Edward P. Boland, 90, a Massachusetts Democrat who served in the House of Representatives from 1953 until retiring in 1989, died of a heart ailment Nov. 4 at a hospital in his home district of Springfield, Mass. He had been hospitalized since fracturing his hip Oct. 11.
He became the No. 2 Democrat on the powerful Committee on Appropriations and chaired the newly formed House Select Committee on Intelligence from 1977 to 1985.
Much of his success has been attributed to his friendship with then-Speaker Thomas P. "Tip" O'Neill (D-Mass.). The two shared a Washington apartment for 24 years and were called "the odd couple" for their contrasting looks and personalities. Where O'Neill was brash, burly, tall and sloppy, Mr. Boland was quiet, short, trim and was said to do the housekeeping. A bachelor until 1973, Mr. Boland brought to the apartment his only possessions, a toaster and a coffee pot.
"I knew of nobody more trustworthy than Eddie," O'Neill told The Washington Post, adding that he was "of the greatest sincerity, dedicated to the country and dedicated to keeping his mouth shut."
In 1971, he and O'Neill were considered candidates for majority leader when Carl Albert (Okla.) became speaker, but neither could decide who should run for Albert's old position and who should be campaign manager. So Mr. Boland supported Morris Udall (Ariz.) and O'Neill backed the eventual winner, Hale Boggs (La.), prompting O'Neill's rise.
When O'Neill became speaker in 1977, he appointed his friend to the intelligence committee.
Known for rarely granting interviews, Mr. Boland became a reluctant public figure in the 1980s for a series of amendments bearing his name that were intended to curtail U.S. funding of efforts to overthrow leftist Central American regimes, such as the Sandinistas of Nicaragua.
Those amendments played a direct role in the Iran-Contra scandal of 1987, in which U.S. officials covertly sold arms to Iran to win the release of U.S. hostages in the Middle East and used some of the profits to support Nicaraguan rebels known as the contras.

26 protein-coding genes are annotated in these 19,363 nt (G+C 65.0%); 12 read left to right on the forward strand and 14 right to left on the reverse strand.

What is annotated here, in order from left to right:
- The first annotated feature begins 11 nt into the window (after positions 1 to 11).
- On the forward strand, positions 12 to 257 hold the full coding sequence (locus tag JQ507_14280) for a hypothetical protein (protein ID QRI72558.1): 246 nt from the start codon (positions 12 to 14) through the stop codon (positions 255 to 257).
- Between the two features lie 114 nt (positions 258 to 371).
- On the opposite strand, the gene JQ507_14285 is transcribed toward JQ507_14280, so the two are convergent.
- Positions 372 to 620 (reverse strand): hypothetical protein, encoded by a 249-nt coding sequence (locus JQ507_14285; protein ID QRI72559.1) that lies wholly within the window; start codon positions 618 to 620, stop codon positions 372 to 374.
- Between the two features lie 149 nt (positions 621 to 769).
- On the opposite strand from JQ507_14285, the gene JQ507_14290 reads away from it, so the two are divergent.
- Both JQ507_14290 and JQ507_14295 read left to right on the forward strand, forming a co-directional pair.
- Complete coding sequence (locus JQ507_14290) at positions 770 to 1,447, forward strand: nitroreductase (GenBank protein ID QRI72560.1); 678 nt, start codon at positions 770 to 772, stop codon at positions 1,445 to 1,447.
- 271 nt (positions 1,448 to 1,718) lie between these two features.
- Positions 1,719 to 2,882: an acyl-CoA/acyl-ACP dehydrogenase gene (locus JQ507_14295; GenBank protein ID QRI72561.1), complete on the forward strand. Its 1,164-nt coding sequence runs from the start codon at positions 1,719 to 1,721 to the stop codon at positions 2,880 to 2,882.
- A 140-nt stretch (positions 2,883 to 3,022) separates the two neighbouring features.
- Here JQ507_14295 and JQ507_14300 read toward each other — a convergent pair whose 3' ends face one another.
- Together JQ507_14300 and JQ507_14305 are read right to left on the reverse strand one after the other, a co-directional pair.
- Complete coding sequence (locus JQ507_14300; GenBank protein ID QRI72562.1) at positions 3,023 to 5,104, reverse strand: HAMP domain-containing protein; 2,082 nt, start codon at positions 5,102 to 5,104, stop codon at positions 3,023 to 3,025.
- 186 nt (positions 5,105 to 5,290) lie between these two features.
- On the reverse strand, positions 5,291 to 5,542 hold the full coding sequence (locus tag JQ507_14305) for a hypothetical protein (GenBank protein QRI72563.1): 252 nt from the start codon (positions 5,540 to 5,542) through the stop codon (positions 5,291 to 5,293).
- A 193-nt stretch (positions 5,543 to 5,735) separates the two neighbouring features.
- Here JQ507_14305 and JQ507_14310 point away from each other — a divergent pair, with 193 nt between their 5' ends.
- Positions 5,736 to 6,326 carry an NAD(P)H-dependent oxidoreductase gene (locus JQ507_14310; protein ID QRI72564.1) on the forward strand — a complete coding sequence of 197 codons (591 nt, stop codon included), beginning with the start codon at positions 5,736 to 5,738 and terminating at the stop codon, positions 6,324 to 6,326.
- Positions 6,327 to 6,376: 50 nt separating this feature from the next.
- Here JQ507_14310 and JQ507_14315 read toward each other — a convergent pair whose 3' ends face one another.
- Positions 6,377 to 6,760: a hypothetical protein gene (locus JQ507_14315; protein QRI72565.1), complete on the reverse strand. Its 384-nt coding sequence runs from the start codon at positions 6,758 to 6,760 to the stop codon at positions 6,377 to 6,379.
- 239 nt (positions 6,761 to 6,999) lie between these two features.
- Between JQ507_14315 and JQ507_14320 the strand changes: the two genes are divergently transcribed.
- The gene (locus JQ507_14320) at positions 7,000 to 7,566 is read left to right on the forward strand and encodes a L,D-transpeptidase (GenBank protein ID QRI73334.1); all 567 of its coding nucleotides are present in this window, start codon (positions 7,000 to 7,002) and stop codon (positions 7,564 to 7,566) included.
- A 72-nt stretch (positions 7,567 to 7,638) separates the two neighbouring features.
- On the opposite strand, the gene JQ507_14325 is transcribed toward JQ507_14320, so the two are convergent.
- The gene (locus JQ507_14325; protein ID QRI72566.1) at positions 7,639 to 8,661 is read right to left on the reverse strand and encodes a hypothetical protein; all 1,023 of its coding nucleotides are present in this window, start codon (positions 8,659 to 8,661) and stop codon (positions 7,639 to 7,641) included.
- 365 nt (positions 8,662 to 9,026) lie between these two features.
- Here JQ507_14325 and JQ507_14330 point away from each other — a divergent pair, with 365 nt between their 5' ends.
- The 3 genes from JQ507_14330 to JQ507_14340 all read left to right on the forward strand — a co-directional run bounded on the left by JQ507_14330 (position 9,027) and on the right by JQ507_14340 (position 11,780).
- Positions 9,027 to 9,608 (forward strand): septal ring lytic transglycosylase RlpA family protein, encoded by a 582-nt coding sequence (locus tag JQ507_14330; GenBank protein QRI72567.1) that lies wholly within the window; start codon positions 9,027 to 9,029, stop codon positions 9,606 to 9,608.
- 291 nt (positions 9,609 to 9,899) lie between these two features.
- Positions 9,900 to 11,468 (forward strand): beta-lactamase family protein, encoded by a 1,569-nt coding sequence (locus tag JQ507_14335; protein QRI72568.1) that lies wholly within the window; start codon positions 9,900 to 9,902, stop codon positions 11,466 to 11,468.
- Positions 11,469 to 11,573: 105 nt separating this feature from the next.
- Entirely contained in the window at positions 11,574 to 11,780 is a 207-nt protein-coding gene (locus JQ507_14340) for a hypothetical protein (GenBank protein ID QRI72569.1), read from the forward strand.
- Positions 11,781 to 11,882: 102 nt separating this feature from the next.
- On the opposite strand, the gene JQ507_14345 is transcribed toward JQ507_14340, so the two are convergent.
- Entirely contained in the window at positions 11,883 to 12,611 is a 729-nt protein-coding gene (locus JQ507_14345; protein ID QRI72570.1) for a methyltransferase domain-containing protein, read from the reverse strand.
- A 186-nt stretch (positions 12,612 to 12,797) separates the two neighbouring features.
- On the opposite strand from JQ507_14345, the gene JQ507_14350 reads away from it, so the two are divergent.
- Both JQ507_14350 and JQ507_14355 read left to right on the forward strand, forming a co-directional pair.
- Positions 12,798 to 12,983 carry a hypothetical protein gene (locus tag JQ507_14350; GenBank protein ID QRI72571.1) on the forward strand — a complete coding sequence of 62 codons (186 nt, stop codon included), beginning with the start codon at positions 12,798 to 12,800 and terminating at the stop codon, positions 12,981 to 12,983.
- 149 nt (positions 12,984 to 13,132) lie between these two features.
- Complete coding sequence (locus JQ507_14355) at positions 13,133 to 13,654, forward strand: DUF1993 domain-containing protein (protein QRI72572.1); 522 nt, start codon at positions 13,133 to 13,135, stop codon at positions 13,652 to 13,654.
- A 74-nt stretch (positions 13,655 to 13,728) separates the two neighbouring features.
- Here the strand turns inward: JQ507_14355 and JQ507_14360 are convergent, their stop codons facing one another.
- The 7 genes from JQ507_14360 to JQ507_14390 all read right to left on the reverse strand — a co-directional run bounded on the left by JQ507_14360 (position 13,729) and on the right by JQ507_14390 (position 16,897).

As news dispatches and Mr. Boland's own sources reported that the Central Intelligence Agency was mining Nicaraguan harbors and promoting methods to "neutralize" the Sandinista leadership of the country, he wrote an amendment in 1984 ending all aid to the contras.
"The secret war hasn't brought Central America closer to peace or Nicaragua closer to democracy," he said on the House floor. "What it does is provide the Sandinistas with the perfect excuse to foist unfair elections, a huge army, censorship and the draft on the Nicaraguan people."
President Ronald Reagan later said the amendments did not apply to him because they denied him his constitutional right to conduct foreign policy.
Mr. Boland's amendments expired in 1986, but he continued to play a role the next year as a member of the Select Committee to Investigate Covert Arms Transactions with Iran. That committee and its Senate equivalent conducted nationally televised hearings.
Edward Patrick Boland, a Springfield native and resident, was born to Irish immigrants and grew up in a working-class neighborhood known as "Hungry Hill." He attended the Bay Path Institute business school in Springfield and Boston College law school. He was a state representative from 1934 to 1940, when he was elected Hampden County (Mass.) register of deeds. He served in the Army in the Pacific during World War II.
He ran for Congress to fill an open seat in 1952. He supported President Lyndon B. Johnson's "Great Society" social programs and worked to increase spending for public housing, NASA and the National Science Foundation.
Rep. Boland grew so unbeatable in his district that Republican opposition, when there was any, was often a token gesture. He reportedly spent less than $50 for many of his campaigns.
Former senator Daniel Patrick Moynihan (D-N.Y.), who was vice chairman of the Senate Intelligence Committee, told The Post, "He is one of those quiet men of the House, who in fact make it work. The office is his vocation. There is none other."
Survivors include his wife, Mary Egan Boland of Springfield; four children, Edward P. Boland Jr. of Brooklyn, N.Y., Michael Boland of Northampton, Mass., and Martha Boland and Kathleen Boland, both of Brighton, Mass.